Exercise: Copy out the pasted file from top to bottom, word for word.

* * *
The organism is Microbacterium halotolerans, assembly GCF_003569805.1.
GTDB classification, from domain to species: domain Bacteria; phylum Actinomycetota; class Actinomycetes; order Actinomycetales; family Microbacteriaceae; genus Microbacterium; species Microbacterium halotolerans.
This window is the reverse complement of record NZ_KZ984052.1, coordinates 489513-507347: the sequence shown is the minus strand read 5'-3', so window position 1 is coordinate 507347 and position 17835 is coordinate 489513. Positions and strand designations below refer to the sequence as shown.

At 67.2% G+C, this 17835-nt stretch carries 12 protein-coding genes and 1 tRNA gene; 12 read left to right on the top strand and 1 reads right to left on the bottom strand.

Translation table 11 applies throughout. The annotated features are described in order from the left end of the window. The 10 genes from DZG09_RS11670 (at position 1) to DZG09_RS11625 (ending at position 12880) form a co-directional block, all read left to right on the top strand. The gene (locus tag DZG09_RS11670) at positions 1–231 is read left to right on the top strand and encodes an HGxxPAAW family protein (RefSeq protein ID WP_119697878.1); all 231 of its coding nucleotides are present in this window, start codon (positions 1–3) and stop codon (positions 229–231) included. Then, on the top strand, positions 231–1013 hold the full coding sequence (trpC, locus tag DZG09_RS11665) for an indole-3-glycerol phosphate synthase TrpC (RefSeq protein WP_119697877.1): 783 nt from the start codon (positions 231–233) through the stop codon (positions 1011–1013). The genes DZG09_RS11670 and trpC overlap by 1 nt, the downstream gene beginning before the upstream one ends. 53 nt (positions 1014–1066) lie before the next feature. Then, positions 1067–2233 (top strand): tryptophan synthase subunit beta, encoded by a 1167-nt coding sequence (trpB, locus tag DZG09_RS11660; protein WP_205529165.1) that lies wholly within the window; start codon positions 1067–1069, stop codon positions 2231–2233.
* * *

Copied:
The organism is Microbacterium halotolerans, assembly GCF_003569805.1.
GTDB classification, from domain to species: domain Bacteria; phylum Actinomycetota; class Actinomycetes; order Actinomycetales; family Microbacteriaceae; genus Microbacterium; species Microbacterium halotolerans.
This window is the reverse complement of record NZ_KZ984052.1, coordinates 489513-507347: the sequence shown is the minus strand read 5'-3', so window position 1 is coordinate 507347 and position 17835 is coordinate 489513. Positions and strand designations below refer to the sequence as shown.

At 67.2% G+C, this 17835-nt stretch carries 12 protein-coding genes and 1 tRNA gene; 12 read left to right on the top strand and 1 reads right to left on the bottom strand.

Translation table 11 applies throughout. The annotated features are described in order from the left end of the window. The 10 genes from DZG09_RS11670 (at position 1) to DZG09_RS11625 (ending at position 12880) form a co-directional block, all read left to right on the top strand. The gene (locus tag DZG09_RS11670) at positions 1–231 is read left to right on the top strand and encodes an HGxxPAAW family protein (RefSeq protein ID WP_119697878.1); all 231 of its coding nucleotides are present in this window, start codon (positions 1–3) and stop codon (positions 229–231) included. Then, on the top strand, positions 231–1013 hold the full coding sequence (trpC, locus tag DZG09_RS11665) for an indole-3-glycerol phosphate synthase TrpC (RefSeq protein WP_119697877.1): 783 nt from the start codon (positions 231–233) through the stop codon (positions 1011–1013). The genes DZG09_RS11670 and trpC overlap by 1 nt, the downstream gene beginning before the upstream one ends. 53 nt (positions 1014–1066) lie before the next feature. Then, positions 1067–2233 (top strand): tryptophan synthase subunit beta, encoded by a 1167-nt coding sequence (trpB, locus tag DZG09_RS11660; protein WP_205529165.1) that lies wholly within the window; start codon positions 1067–1069, stop codon positions 2231–2233.